Wilson told CNET that he sees the odds of himself "ending up in a cage" growing daily as the national rhetoric against 3D-printed guns escalates. But he's clearly pleased that he's managed to help inspire exactly the kind of punitive action by politicians and government officials that he's been warning the public about. "I see it as a golden opportunity," he said. "This is a real big flash point for a conversation," Wilson said.
Indeed, Wilson said he believes that the State Department's move to shut down the online availability of 3D gun files has as much to do with international pressure on the U.S. government as with internal politics. "I've known for over a month that Australia...has been trying to do their damnedest to get the [U.S.] feds to shut us down."
Specifically, the State Department told Defense Distributed that its posting online of digital files for making 3D-printed guns constituted a possible violation of the International Traffic in Arms Regulations (ITAR) and that until it hears otherwise, Defense Distributed should remove a set of CAD files for printing a gun, silencers, sights, and other pieces.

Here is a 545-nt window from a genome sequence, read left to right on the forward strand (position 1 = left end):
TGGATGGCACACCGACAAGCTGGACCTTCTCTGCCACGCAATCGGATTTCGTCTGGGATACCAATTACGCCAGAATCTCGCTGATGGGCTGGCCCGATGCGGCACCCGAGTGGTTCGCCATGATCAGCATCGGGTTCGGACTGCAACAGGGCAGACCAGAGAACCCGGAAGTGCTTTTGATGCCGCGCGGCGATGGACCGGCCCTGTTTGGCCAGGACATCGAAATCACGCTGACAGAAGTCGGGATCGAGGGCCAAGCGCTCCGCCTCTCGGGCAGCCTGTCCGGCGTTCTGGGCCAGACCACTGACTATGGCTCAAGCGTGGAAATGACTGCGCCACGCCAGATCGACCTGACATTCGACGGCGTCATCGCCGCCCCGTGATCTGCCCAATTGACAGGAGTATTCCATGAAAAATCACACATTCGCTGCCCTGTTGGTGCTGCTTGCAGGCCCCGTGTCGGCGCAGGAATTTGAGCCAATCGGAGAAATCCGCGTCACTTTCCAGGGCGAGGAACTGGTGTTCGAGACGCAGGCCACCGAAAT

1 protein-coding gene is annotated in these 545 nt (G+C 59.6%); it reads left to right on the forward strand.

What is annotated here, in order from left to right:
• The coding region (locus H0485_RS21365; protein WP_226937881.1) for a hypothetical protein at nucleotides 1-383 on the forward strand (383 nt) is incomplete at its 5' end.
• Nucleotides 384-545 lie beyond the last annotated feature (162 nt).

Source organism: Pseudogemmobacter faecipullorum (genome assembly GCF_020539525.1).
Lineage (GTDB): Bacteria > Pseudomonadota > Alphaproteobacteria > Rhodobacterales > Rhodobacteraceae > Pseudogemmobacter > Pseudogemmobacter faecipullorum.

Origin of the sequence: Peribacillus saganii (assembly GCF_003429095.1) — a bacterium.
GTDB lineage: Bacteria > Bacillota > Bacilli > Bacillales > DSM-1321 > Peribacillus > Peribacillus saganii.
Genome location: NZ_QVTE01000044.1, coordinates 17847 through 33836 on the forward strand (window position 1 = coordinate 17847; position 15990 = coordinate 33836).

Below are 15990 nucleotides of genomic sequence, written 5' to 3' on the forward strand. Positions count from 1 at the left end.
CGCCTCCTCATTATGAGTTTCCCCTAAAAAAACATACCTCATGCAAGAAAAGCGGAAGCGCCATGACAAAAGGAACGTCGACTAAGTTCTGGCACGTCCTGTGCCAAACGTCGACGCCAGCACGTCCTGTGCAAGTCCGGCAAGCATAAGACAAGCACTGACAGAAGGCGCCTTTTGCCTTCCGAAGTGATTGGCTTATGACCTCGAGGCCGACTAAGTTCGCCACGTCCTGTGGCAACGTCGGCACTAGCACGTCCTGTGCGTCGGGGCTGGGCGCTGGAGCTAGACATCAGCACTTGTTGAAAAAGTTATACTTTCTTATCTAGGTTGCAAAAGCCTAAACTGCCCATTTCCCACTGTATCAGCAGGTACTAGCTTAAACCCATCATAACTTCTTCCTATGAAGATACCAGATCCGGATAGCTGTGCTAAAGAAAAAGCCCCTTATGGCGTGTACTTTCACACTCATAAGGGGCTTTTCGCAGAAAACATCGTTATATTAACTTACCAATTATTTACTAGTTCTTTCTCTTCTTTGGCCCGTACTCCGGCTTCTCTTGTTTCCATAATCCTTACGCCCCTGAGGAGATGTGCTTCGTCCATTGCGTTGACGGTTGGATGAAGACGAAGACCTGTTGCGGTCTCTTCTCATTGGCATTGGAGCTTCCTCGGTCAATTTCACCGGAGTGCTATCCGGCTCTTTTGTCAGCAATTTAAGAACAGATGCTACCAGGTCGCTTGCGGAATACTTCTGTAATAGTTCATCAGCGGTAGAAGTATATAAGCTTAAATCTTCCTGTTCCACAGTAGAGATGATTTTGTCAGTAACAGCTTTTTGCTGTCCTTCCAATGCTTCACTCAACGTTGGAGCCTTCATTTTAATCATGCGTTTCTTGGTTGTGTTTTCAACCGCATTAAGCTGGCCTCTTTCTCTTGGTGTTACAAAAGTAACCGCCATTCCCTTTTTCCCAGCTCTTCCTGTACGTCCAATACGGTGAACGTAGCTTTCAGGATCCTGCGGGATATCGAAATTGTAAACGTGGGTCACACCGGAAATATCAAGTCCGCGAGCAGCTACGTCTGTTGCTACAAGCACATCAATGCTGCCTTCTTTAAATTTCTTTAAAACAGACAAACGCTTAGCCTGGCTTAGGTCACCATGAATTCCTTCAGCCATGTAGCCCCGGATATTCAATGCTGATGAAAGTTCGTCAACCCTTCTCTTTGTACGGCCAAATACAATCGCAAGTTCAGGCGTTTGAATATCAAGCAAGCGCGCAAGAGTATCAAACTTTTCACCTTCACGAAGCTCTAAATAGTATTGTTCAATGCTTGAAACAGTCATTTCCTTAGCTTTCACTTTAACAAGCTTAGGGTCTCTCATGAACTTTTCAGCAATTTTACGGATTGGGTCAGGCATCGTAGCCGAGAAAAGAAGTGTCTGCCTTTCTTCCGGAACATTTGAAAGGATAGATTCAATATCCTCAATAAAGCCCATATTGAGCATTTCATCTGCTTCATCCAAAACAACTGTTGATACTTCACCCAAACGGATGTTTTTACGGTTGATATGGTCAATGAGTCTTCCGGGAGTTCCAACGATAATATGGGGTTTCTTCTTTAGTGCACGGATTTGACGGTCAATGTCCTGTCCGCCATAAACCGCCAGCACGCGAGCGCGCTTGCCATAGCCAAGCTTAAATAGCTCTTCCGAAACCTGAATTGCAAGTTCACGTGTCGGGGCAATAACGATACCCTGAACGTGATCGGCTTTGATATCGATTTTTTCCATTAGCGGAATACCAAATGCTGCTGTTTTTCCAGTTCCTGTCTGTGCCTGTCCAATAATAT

But Wilson said that although he has complied with the State Department's demands, Defense Distributed is exempt because it's a nonprofit and because the organization is releasing the files into the public domain.
In the meantime, the 3D printing industry itself has been doing its best to stay out of the growing controversy. In recent months and years, the technology has been gaining public acceptance and a great deal of interest from investors and other industries; last week, for instance, office supplies giant Staples said it would begin. And it's hard to argue that the public conversation over 3D printed guns is anything but a distraction for an industry that is trying to upend traditional manufacturing.
In a statement, 3D Systems, the largest company in the industry, told CNET that it recognizes the "unintended uses of this game-changing technology and take seriously our responsibility as industry leaders to work with legislators to educate and influence them in the good, the bad, and the unintended. We are not a law enforcement agency and cannot prevent someone from shooting a 3D printed gun any more than an automaker can prevent a drunk driver from taking the wheel, but are committed to doing everything that is creative, innovative, and responsible, even if it means some restrictions."
Critics of 3D printed guns worry that criminals can quickly make guns in private, easily conceal them, and evade metal detectors. And to be fair, we may someday live in that world. But the reality is that today, and for the foreseeable future, such guns require high-end equipment, and even those guns are far from reliable, or sturdy. People have every right to worry about unseen and undetectable guns, but we're a long way from using a MakerBot to go on a shooting spree.